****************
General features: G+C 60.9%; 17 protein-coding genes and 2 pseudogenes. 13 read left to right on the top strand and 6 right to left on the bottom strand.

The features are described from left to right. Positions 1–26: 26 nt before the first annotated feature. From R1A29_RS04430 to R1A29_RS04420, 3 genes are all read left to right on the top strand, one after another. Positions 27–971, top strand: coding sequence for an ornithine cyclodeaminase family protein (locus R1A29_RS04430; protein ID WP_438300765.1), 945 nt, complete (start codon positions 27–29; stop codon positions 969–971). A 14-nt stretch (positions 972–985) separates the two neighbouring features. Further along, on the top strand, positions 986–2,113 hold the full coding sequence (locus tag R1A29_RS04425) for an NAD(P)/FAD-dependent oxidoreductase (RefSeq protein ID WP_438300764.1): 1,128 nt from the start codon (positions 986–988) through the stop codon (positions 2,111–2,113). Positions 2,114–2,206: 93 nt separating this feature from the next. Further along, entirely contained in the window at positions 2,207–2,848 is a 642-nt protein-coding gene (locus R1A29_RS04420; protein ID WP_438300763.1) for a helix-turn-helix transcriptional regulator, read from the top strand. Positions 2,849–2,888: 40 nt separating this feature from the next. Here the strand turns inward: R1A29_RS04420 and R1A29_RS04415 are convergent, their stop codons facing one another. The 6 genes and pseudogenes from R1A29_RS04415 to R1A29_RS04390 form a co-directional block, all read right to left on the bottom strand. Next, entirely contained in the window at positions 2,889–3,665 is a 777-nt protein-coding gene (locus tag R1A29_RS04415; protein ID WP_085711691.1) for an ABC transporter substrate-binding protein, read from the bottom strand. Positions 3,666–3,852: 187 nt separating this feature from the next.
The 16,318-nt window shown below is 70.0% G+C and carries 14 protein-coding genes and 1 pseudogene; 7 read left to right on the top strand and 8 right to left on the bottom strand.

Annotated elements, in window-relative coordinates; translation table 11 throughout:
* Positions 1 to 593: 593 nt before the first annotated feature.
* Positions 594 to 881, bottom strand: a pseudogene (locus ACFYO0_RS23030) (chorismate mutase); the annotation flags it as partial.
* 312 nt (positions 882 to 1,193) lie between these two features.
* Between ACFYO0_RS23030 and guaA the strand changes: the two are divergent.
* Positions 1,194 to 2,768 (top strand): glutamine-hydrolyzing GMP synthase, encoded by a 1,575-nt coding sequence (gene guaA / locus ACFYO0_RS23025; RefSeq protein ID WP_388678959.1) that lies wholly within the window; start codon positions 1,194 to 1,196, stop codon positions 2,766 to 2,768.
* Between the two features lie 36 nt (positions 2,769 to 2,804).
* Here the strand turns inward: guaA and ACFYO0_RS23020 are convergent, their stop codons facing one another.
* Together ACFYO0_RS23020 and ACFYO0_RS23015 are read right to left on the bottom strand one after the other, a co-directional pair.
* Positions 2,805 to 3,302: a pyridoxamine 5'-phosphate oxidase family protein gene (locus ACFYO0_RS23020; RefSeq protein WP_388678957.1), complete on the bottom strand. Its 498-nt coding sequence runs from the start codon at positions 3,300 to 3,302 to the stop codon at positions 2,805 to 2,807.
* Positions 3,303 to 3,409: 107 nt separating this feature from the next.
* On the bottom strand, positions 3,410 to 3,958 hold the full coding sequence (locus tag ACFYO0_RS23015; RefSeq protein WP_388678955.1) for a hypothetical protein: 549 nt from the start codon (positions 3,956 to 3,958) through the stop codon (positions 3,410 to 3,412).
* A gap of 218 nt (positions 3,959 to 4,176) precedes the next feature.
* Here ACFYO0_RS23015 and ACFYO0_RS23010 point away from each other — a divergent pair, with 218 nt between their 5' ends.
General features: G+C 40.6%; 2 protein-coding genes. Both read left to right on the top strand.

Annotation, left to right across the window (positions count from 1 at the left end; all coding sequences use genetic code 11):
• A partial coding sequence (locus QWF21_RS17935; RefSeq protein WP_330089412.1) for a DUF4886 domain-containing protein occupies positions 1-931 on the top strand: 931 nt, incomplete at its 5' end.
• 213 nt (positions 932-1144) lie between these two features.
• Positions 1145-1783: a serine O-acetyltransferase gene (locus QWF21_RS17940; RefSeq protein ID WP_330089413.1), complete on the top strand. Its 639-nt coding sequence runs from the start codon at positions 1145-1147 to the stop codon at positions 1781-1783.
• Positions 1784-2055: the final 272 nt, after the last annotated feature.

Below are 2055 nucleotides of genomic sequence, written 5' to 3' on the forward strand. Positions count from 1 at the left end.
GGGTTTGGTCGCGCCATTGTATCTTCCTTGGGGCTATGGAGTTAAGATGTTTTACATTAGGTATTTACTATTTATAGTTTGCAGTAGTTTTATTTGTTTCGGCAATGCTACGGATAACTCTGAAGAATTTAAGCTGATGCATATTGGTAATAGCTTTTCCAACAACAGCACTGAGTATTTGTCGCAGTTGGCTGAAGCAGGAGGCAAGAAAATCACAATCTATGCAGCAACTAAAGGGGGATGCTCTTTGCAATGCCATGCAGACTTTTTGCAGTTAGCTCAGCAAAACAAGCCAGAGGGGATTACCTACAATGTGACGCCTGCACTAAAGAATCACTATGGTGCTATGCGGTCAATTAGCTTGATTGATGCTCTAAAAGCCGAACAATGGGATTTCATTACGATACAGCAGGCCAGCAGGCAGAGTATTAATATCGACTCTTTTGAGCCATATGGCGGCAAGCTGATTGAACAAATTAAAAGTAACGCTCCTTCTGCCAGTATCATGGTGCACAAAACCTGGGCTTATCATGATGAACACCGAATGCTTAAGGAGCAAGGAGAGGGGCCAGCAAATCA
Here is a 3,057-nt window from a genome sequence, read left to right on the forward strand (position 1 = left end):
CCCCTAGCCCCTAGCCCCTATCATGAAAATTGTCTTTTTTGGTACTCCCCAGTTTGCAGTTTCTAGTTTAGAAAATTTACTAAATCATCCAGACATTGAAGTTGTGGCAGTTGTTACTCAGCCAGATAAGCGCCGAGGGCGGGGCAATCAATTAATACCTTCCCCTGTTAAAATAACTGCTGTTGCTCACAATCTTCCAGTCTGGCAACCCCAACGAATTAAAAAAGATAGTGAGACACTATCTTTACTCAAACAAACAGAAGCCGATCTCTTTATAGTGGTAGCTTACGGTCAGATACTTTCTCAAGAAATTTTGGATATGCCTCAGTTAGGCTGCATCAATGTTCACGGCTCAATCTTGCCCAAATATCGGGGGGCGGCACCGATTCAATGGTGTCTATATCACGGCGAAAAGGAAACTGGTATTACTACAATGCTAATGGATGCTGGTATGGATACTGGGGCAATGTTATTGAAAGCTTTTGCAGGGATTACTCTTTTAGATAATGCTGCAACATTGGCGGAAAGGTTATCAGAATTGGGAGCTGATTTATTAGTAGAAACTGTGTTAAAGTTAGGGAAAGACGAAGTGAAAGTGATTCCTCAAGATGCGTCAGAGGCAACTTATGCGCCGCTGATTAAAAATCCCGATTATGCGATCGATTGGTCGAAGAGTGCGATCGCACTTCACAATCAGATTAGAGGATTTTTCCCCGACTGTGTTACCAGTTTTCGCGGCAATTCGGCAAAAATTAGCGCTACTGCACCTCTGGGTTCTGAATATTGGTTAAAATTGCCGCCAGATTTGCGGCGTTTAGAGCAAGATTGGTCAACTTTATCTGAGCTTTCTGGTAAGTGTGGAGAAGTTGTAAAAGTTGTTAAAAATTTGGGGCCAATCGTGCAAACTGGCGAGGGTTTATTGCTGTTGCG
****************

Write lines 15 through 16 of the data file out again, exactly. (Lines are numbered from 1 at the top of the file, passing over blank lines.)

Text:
* On the bottom strand, positions 3,410 to 3,958 hold the full coding sequence (locus tag ACFYO0_RS23015; RefSeq protein WP_388678955.1) for a hypothetical protein: 549 nt from the start codon (positions 3,956 to 3,958) through the stop codon (positions 3,410 to 3,412).
* A gap of 218 nt (positions 3,959 to 4,176) precedes the next feature.